I’m still sick and in some degree I always will be. I can’t deny that. I’m still fighting for my health. I’m still fighting for my retirement and disability. I’m still fighting to let go. But most importantly I’m still fighting at all! So while everyone is still making New Year’s Resolutions, my only one is to continue to change. “Change is hard. We fight to hold on and we fight to let go.”
I’m having more good days than I was during this break, than I ever have. My mental clarity is improving (even though my fine motor skills are getting worse. They will improve, its just the way treatment is hitting my brain now.) I learned that some of my hallucinations are actually my brain making new connections. I will never be the person I was but I don’t mourn that anymore, I celebrate it. I will never have my brain back the way it was and while that might mean I can’t do certain things (my job included) that I used to, it doesn’t mean my life is over. I never asked to be sick with all of this. I never wanted any of the doctors visits and pain and depression and isolation and misery that came with being sick. Either way I got it. Maybe God and The Universe and my guardian angels knew that I needed this. Maybe they were tired of waiting on me to do something about the way I was living. Maybe this is all part of “The Big Plan.” I don’t have answers to any of those things and maybe I never will. It doesn’t matter. What matters is that it happened.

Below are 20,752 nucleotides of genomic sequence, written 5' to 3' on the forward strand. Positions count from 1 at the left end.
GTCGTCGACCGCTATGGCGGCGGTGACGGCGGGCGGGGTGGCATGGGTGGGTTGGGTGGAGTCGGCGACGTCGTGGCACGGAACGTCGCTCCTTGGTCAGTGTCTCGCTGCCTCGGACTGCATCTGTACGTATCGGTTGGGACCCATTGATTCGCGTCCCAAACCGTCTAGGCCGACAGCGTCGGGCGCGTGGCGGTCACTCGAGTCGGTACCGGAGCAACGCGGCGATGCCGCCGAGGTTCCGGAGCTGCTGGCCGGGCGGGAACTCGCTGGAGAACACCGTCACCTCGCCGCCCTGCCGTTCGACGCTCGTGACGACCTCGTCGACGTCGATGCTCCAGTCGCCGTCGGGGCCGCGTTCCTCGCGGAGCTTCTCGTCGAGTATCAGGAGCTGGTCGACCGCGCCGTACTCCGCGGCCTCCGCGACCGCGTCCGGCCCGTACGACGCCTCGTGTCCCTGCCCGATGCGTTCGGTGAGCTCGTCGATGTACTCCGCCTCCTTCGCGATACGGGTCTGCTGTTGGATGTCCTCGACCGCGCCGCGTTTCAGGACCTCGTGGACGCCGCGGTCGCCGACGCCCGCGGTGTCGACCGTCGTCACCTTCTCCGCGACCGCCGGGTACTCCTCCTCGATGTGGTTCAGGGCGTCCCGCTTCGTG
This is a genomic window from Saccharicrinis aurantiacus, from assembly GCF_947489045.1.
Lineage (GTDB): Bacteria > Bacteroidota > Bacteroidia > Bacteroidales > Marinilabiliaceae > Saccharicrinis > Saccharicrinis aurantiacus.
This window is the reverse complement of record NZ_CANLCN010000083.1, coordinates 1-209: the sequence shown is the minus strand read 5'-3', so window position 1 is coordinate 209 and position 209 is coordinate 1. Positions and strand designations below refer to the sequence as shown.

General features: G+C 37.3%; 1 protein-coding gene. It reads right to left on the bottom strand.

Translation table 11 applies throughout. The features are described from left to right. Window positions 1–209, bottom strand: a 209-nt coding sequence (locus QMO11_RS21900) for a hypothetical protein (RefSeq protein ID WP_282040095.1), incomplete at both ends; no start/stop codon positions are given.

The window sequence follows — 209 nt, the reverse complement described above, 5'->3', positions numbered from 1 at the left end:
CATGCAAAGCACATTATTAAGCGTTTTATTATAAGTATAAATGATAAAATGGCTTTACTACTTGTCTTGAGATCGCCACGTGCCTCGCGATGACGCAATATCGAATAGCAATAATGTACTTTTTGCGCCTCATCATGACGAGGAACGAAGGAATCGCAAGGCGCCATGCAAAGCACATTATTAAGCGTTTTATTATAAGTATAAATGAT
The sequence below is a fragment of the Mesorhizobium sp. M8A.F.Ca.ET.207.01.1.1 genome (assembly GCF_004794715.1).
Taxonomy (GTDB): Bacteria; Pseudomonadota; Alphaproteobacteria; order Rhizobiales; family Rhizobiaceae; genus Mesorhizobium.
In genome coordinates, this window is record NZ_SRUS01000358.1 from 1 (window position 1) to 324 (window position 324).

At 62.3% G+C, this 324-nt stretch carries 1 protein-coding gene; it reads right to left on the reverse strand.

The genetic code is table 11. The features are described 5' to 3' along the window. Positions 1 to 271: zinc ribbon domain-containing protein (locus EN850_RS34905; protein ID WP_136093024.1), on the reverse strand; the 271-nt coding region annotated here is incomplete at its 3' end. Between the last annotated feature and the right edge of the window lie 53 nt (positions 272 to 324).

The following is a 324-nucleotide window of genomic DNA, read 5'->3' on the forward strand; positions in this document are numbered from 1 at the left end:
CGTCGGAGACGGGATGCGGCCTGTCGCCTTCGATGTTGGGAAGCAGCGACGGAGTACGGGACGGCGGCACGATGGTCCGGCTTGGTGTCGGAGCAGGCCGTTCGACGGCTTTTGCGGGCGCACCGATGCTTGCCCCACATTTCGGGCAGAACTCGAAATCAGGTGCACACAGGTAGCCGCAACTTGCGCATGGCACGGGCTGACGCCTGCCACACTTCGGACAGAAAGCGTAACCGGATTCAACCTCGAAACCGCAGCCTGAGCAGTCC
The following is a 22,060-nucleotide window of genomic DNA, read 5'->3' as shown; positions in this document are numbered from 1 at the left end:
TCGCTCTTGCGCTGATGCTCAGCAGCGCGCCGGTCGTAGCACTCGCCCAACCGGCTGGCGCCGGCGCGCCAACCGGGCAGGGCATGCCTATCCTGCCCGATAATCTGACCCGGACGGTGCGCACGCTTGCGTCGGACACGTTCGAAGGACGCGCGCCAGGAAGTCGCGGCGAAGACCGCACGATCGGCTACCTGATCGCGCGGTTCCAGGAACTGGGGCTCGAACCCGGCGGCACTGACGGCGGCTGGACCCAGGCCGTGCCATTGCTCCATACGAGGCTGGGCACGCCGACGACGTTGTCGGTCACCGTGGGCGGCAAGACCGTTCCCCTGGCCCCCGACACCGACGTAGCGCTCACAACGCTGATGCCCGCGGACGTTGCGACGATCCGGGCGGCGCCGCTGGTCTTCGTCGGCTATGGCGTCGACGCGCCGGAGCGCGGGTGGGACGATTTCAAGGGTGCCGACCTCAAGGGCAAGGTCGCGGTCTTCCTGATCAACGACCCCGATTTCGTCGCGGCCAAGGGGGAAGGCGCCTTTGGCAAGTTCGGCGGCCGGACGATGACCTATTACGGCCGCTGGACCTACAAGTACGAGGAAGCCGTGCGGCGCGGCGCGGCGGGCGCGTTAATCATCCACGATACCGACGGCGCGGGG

I know that this year is going to find me even more happiness than last. I still have a long way to go in treatment and I will still have horrible days. I will always have Lyme. It has been the center of my world this year because it dominated and controlled everythare ing I have done. I might start out on a rough note, but I’m going to continue to shift focus, because Lyme will not dictate my life any longer or any more than it has to and I will push with all I have to knock it out of center.
And whenever they take out my central line, I’m celebrating like New Year’s/Christmas/Thanksgiving!